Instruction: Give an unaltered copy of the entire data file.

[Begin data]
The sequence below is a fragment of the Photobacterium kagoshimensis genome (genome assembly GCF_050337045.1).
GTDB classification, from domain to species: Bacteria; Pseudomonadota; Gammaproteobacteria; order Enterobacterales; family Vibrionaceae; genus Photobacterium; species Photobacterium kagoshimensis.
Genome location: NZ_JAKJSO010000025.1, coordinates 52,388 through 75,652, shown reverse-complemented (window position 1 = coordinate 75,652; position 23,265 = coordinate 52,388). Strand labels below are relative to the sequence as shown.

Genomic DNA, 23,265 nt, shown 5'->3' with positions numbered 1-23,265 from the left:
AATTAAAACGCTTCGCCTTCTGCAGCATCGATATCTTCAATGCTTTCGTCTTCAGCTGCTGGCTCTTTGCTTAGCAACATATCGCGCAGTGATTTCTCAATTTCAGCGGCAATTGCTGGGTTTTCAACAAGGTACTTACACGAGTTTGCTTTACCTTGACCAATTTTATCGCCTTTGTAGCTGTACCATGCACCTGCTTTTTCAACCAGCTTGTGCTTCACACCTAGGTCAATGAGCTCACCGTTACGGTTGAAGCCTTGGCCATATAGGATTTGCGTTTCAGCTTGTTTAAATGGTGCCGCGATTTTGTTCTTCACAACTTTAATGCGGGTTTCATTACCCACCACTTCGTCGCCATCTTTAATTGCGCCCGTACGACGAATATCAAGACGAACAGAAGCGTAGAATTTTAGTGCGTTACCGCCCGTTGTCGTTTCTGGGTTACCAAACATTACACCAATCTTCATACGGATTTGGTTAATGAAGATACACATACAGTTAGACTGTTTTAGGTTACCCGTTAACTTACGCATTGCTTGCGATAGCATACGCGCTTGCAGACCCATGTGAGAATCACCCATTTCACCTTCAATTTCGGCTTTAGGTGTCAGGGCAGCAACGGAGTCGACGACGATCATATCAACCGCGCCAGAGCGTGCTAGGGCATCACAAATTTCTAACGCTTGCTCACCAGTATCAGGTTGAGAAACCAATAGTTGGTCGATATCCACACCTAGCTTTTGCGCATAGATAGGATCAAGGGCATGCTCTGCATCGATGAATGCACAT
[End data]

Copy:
The sequence below is a fragment of the Photobacterium kagoshimensis genome (genome assembly GCF_050337045.1).
GTDB classification, from domain to species: Bacteria; Pseudomonadota; Gammaproteobacteria; order Enterobacterales; family Vibrionaceae; genus Photobacterium; species Photobacterium kagoshimensis.
Genome location: NZ_JAKJSO010000025.1, coordinates 52,388 through 75,652, shown reverse-complemented (window position 1 = coordinate 75,652; position 23,265 = coordinate 52,388). Strand labels below are relative to the sequence as shown.

Genomic DNA, 23,265 nt, shown 5'->3' with positions numbered 1-23,265 from the left:
AATTAAAACGCTTCGCCTTCTGCAGCATCGATATCTTCAATGCTTTCGTCTTCAGCTGCTGGCTCTTTGCTTAGCAACATATCGCGCAGTGATTTCTCAATTTCAGCGGCAATTGCTGGGTTTTCAACAAGGTACTTACACGAGTTTGCTTTACCTTGACCAATTTTATCGCCTTTGTAGCTGTACCATGCACCTGCTTTTTCAACCAGCTTGTGCTTCACACCTAGGTCAATGAGCTCACCGTTACGGTTGAAGCCTTGGCCATATAGGATTTGCGTTTCAGCTTGTTTAAATGGTGCCGCGATTTTGTTCTTCACAACTTTAATGCGGGTTTCATTACCCACCACTTCGTCGCCATCTTTAATTGCGCCCGTACGACGAATATCAAGACGAACAGAAGCGTAGAATTTTAGTGCGTTACCGCCCGTTGTCGTTTCTGGGTTACCAAACATTACACCAATCTTCATACGGATTTGGTTAATGAAGATACACATACAGTTAGACTGTTTTAGGTTACCCGTTAACTTACGCATTGCTTGCGATAGCATACGCGCTTGCAGACCCATGTGAGAATCACCCATTTCACCTTCAATTTCGGCTTTAGGTGTCAGGGCAGCAACGGAGTCGACGACGATCATATCAACCGCGCCAGAGCGTGCTAGGGCATCACAAATTTCTAACGCTTGCTCACCAGTATCAGGTTGAGAAACCAATAGTTGGTCGATATCCACACCTAGCTTTTGCGCATAGATAGGATCAAGGGCATGCTCTGCATCGATGAATGCACAT